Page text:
Monday, February 6, 2012

Book Review: The Iron Witch

Author: Karen Mahoney
Publisher: Flux (February 8, 2011)
ISBN-10: 073872582x
ISBN-13: 978-0738725826


Freak. That's what her classmates call seventeen-year-old Donna Underwood. When she was seven, a horrific fey attack killed her father and drove her mother mad. Donna's own nearly fatal injuries from the assault were fixed by magic—the iron tattoos branding her hands and arms. The child of alchemists, Donna feels cursed by the magical heritage that destroyed her parents and any chance she had for a normal life. The only thing that keeps her sane and grounded is her relationship with her best friend, Navin Sharma.

When the darkest outcasts of Faerie—the vicious wood elves—abduct Navin, Donna finally has to accept her role in the centuries old war between the humans and the fey. Assisted by Xan, a gorgeous half-fey dropout with secrets of his own, Donna races to save her friend—even if it means betraying everything her parents and the alchemist community fought to the death to protect.


The cover is gorgeous and it sounded like a winner, but it so wasn't. Being a writer, I hate rating books so low because I know all the hard work and love that goes into writing a novel, and I realize it's someone's baby, but this book just never won me over and the author never took me into her world or made me feel anything visceral. With Donna's parents killed in such a gruesome manner, there was so much emotion that could've been explored but never was, to the depth it could've been.

I thought Donna's insecurities were identifiable and I wanted to like her because of her tragic past and "freakishness", but the author left me in want. I found it bland and underdeveloped at every turn. Like, Donna's pain or fear could have been palpable but it remained a surface thing, and with one info dump after another, I was like come on, come on, get going already. Give me a through line in the now, a story question, a hook, something that snags my heart, soul and gut and compels me forward and makes me skip supper. But, that never happened. I had to force myself to continue as the story stumbles along plotless, chapter after chapter, where alchemy and fey are discussed, without the terror they should induce, and remembered in near-numbness, rather than seen in action, until the end where I really didn't care at that point. On the back of the cover it says Donna's best friend, Navin, gets kidnapped and I was itching for this to happen, because finally, finally, there would be a plot, maybe. This story literally has no story until then, so that's the main reason I couldn't bump my rating up to a 2. The bulk of it is exposition and backstory.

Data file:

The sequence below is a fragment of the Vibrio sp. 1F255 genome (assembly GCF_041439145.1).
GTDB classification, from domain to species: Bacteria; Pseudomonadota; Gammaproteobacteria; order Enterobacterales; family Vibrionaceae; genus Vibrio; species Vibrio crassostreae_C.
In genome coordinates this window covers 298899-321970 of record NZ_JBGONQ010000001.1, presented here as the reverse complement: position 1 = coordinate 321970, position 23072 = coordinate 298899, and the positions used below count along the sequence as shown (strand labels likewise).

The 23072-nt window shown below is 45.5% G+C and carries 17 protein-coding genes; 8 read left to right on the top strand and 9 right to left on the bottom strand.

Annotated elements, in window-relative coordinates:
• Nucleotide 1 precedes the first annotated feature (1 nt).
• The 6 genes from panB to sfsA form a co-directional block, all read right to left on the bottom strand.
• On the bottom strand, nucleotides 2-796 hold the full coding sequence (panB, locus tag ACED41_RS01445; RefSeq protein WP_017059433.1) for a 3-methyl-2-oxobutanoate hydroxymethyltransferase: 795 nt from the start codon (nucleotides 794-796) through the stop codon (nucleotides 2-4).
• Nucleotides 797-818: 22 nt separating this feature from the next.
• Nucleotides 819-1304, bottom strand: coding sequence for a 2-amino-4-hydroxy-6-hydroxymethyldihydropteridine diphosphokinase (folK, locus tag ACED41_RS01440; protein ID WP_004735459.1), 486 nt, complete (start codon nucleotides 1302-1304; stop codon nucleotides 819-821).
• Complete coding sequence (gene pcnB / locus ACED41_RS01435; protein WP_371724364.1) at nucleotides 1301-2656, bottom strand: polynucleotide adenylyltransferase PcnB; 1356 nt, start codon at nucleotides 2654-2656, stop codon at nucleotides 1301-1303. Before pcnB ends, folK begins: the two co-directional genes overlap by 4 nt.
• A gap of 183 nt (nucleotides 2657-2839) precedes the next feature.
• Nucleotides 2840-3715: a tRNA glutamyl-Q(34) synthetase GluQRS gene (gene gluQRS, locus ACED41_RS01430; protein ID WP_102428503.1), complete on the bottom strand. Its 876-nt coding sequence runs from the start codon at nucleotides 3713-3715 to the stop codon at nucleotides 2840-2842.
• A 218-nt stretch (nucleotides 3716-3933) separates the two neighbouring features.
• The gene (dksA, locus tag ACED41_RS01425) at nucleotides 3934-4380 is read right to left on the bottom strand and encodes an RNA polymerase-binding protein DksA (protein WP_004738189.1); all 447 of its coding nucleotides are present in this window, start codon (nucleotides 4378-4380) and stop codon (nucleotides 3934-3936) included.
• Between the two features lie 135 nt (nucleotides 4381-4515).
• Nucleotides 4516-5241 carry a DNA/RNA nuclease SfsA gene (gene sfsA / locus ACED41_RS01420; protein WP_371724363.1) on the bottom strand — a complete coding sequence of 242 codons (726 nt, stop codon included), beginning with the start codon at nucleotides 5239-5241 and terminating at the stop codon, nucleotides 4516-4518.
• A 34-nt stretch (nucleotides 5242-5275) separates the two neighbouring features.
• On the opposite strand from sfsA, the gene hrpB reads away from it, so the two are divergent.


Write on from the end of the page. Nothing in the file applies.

And the romance. Yeah, it was another one of those "Just Because!!!" thingies, with no reason for its existence. Show some chemistry, sparks, something.

With the hints of wood elves early on, like her hands hurting and always being bone-cold, I thought her anxiety should've been way more heightened, since her parents were killed by brutal fey. And even though he's wounded too, I would also expect her to be much more leery of Xan at first because of this, but she's soon spilling her long-held family secrets and kissing him. I didn't get it.

I was really excited to read about alchemy and a new brand of fey, but I just felt both of those to be lacking. There was so much depth and wonder to be had in both of those worlds, but it only skimmed the surface. I really don't like the trend of books lately that only serve to set me up for a sequel. I feel cheated out of money and time when this happens. And that's what I felt happened with The Iron Witch.


~ Signing off and sending out cyber hugs


  1. Interesting, isn't it, how an author can have something which makes a reader itch to see it -- like brutal fey rather than the doe-eyed lovers of life tree-hugging through the forests of life and decrying man's ham-fisted land grabs -- and then drop the ball?

    Bummer. It sounds like maybe a cool premise. Too bad none of the other competencies for writing a good story -- like, you know, a STORY -- are there.

  2. This was her debut novel, so maybe she didn't know about structure and development, I sure didn't when I wrote my first novel, but this was professionally published, so I expected more substance. And Flux Publishing has some intriguing and cool books coming out of it, especially in Urban Fantasy, so it was shocking that it was such a forgettable and bland read, with no story to speak of, until the very end. It sounded awesome.

    Agents tell you over and over how important it is to hook them with the opening chapter, and the past few YA books I've read lately have showed me that that's all a sham and that even vapidness can win out if the concept it hot. I mean, books without plot??? Come on. That's a standard ingredient.